By Karen Hursh Graber
Late summer and early fall in Mexico bring an abundance of seasonal fruit, including apples and pears. While not usually associated with Mexican food north-of-the-border, they play flavorful roles in much of the country's regional cooking, including favorites like the iconic chiles en nogada, which includes several varieties of fruit harvested in time for Septembe's patriotic festivals and special dishes.
Brought by the Spaniards, along with several other kinds of fruit now common in Mexico's orchards, apples and pears grow well in several states, including Chihuahua, the country's largest producer of apples, and Puebla, where they are celebrated in an annual festival in the town named for the fruit, Zacatln de las Manzanas. Their long shelf life and nutritional properties make them a favorite of home cooks, and their regular availability makes it easy for chefs to include them on menus throughout the year.
In addition to jellies, jams and fruit liqueurs, apples are used to make the popular, mildly alcoholic sparkling cider called sidra, and in mole de xico, a regional favorite from Veracruz. Both pears and apples are found in manchamanteles, or "tablecloth stainer," a rich, deep red mole claimed by both Puebla and Oaxaca. And in Morelos, apples are braised with chicken in a poultry and fruit combination typical of the area.
Chefs in Mexico incorporate apples and pears, either together or separately, into a variety of salads, and both fruits take well to a wide range of creative dressings. At Los Mercaderes in Mexico City, the ensalada paradiso includes apples with jicama, celery and strawberries, served on a bed of mixed lettuce and dressed with a tamarind and honey vinaigrette. The capital's Reforma 500 serves an apple, pear and walnut salad with walnut vinaigrette, and several restaurant salads in Mexico feature apples and pears with cheese.
Guanajuato's El Abue serves a pear salad with goat cheese and an apple salad with roquefort and toasted pecans, both plated over mixed greens. At River Cafe in Puerto Vallarta, the ensalada de manzana asada consists of grilled apple, lightly fried camembert cheese and raspberry dressing over lettuce. Other apple, pear and cheese salads served in Puerto Vallarta are the pecan and blueberry garnished apple and roquefort salad at Blanca Blue, the pear and gorgonzola salad at Frascati, and the pear and goat cheese salad at Arrecifes.
Apples and pears also appear on menus in several poultry dishes. At Susanna's in Rosarito, chicken is poached in apple cider before being grilled. La Habichuela in Cancun offers duck roasted in pear sauce and flamed with kirsch, and at Los Mercaderes, duck is prepared with a pear and chipotle glaze and plated with a grilled apple.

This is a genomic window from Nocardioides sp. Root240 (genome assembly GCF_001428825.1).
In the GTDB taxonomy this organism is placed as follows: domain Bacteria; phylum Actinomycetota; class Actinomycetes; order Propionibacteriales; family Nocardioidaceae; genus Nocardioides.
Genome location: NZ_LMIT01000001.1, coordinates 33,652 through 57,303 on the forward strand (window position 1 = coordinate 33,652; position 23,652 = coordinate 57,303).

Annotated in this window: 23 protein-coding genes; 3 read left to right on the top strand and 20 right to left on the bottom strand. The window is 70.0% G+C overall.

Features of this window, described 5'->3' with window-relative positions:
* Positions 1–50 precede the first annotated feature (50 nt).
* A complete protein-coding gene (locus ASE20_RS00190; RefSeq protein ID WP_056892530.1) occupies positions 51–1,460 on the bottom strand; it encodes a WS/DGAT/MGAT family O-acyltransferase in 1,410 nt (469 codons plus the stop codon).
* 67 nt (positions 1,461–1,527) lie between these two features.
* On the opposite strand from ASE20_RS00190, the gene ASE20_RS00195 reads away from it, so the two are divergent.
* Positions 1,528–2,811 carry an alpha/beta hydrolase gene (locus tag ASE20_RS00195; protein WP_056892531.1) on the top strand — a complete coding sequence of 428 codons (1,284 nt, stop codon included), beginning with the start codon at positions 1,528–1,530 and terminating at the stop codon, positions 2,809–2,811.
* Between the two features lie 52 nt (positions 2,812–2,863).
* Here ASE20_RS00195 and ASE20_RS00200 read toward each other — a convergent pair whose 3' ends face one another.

The classic pairing of apples and pork is on the menu at Le Kliff in Puerto Vallarta, where the herb crusted pork roast is served with apple puree. At Monterrey's Pangea, smoked apple puree accompanies the rack of lamb, and an entree of roasted lobster is served with a pear salad at Puerto Vallarta's La Palapa.
The natural sweetness of apples and pears makes them ideal for desserts, frequently flavored with cinnamon or ginger. An apple and cinnamon compote tops the cheese crepes at La Palapa and an apple and cinnamon bread pudding is served at Susanna's. Sauted cinnamon apples are presented on a pastry round and bathed in kiwi sauce at River Cafe, and apple salad accompanies the ginger creme brulee at Blanc Bleu. Poached pears with ginger sabayon are on the menu at Puerto Vallarta's Taste Restaurant, and La Palapa features a chocolate and ginger truffle tart with pear and caramel sauce.
Although desserts and salads are the obvious places to include apples and pears on a menu, think about their possibilities in salsas and savory items. Both of them go well with the smoky flavor of chipotles and the bright, tart taste of tomatillos. And now that non-traditional ingredients such as chopped walnuts, pomegranate seeds, and mango commonly appear in guacamole, try diced pears, which lend a pleasing textural contrast and might be included in a "guacamole of the month" rotation, where seasonal ingredients lend a timely touch to the old standby.
The Pick of the Crop
Both apples and pears should have smooth skin and be free of wrinkles, bruises, and other marks and scratches. Avoid soft or mushy fruit or undersize fruit, which usually indicates immaturity. Apples have a long shelf life, and ideal cold storage for them is between 31° and 33° F, with 90 percent humidity. Alternatively, they can be stored in a refrigerator, using a plastic bag to seal in some moisture, since the moisture level in refrigerators is considerably lower than in commercial cold storage. Apples can last between three and six months. Hard winter apples, such as Granny Smith, last longer than summer apples like Delicious.
With regard to pears, the most characteristic flavor is found in the Bartlett variety, with its classic pear shape and intense aroma. It is picked green, and can be bought and used green for a crunchy, tart taste and texture, or allowed to ripen at room temperature, turning yellow as it becomes sweeter. Once ripe, pears should be refrigerated in plastic bags. Ripe pears will keep in the refrigerator for three to five days, and unripe pears for a week or more. However, unripe pears must be removed from the refrigerator to ripen properly at room temperature.
Apples and pears appeal to today's health conscious diners, who will appreciate their inclusion on menu items and may be pleasantly surprised to find that they play a part in Mexican cuisine.